21. oops, I cannot submit the loop. “for” perhaps beucase of problems with html tags. Anyway, I’ll try again.

    for (( i=1 ; i<128011 ; i=i+1 )) ; do bin/scanIPs `head -n $i allIPs | tail -n 1` ; done >> DATA


  22. As Robert says, this is remarkably similar to Brian Cort’s InfoViz exhibit that he displayed in October. Have you seen it, or is this just a bizarre coincidence that they look so similar?


  23. In order to truly appreciate this sort of map… one must be
    a student of industry looking for a clearer and broader vision
    of the playing field. This map does that quite nicely.

    Notice how General Electric is right up there in the left hand
    corner… it is because they are at the top of the food chain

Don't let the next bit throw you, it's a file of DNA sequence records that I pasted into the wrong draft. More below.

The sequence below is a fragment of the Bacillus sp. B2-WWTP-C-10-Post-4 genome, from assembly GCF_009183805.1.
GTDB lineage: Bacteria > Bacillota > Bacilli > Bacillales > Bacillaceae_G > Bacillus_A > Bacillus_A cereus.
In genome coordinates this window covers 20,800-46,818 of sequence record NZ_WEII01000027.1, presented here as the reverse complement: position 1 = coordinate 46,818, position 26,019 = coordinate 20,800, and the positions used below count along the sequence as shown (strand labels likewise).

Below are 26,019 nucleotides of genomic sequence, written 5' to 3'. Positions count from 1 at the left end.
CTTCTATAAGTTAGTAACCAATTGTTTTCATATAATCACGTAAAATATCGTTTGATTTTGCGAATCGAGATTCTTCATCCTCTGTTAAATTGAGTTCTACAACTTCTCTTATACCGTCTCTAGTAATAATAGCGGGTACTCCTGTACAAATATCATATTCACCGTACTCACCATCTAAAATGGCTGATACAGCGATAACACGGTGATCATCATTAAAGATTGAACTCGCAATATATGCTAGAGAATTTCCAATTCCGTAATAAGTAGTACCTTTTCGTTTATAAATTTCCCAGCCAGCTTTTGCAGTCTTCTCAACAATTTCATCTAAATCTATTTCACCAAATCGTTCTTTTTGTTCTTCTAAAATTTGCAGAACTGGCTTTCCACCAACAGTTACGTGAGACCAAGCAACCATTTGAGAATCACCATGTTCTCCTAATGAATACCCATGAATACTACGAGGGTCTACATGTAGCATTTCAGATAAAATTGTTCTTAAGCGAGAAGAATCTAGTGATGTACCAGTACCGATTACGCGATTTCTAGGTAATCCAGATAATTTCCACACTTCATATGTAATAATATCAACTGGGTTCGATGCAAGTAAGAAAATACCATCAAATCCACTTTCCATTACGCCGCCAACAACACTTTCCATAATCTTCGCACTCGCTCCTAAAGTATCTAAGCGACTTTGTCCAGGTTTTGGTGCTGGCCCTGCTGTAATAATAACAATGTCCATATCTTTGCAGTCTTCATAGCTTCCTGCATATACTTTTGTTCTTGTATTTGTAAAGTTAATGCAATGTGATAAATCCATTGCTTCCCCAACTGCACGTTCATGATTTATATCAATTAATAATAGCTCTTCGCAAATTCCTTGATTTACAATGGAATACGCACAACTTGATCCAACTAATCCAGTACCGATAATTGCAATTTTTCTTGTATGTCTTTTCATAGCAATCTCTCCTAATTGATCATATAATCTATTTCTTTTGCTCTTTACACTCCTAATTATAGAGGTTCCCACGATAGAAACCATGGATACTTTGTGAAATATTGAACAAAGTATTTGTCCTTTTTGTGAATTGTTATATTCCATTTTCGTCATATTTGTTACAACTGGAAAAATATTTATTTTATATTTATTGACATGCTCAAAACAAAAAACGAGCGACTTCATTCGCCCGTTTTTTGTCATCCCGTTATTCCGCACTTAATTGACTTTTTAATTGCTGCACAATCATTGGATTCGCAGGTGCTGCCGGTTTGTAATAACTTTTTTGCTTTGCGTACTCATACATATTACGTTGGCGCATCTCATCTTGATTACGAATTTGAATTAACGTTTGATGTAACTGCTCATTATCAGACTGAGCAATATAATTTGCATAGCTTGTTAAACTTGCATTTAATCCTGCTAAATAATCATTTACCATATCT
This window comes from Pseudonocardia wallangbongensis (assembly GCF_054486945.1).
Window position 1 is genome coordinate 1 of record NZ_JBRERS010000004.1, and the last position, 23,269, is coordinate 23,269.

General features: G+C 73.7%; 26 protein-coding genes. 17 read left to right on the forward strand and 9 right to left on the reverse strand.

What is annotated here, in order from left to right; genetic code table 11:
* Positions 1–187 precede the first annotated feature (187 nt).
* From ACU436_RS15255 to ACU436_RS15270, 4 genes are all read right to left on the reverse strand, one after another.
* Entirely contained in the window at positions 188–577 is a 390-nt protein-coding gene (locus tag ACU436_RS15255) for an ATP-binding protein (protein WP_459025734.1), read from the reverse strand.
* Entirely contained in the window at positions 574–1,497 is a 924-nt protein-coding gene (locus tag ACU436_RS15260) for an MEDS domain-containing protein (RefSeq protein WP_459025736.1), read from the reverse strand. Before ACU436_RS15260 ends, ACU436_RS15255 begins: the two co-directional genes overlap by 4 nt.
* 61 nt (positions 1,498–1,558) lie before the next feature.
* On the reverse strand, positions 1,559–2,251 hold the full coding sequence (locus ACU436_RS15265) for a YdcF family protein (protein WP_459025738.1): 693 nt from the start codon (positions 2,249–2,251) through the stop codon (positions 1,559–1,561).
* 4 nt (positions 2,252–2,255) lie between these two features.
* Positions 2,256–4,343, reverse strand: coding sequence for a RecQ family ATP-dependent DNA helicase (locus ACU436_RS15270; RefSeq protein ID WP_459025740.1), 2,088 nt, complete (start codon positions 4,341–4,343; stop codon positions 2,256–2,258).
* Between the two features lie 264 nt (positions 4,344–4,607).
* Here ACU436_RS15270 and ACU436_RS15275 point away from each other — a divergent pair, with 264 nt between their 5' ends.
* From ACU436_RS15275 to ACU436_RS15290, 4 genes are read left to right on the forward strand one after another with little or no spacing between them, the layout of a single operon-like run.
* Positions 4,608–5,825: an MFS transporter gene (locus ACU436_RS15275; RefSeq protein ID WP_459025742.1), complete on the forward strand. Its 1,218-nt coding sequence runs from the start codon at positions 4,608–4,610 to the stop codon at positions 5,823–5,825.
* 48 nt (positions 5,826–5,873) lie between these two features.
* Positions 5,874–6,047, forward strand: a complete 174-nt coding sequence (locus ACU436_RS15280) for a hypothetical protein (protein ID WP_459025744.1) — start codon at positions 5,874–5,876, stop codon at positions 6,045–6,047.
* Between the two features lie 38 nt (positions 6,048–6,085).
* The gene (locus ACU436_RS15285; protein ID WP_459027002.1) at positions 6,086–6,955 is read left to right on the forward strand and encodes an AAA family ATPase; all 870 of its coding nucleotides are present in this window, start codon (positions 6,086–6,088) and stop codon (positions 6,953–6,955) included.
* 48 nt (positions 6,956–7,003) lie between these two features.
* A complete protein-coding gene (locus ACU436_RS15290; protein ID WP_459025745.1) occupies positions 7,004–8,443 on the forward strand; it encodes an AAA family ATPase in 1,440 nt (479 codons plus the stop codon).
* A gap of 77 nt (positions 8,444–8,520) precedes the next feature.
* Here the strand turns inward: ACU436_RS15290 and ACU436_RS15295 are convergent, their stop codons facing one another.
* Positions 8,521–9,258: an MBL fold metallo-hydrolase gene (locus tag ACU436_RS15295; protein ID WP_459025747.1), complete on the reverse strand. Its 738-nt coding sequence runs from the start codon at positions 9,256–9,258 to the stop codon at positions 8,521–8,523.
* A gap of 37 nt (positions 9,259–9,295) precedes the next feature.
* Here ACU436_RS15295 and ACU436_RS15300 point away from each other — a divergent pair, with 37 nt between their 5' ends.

in our economy, and they have been ever since they created
    an energy monopoly by ousting Thomas Alva Edison off their
    board and forcing hin into early retirement for trying to have
    an electric automobile mass produced back in 1919.

    Details on my website at:

    Peace love and harmony to all the oppressed geniuses that
    want to make allot of money with me while making the world
    a better place to live… at the same time.


  24. I’m actually going to apply this to the network at the university I work at, just for the sake of having it. I took the comic and have it laminated on 11×17 paper, in color. Once we move to our new office space, where I’ll have an office instead of a cubicle, it will go on my door or right outside my door.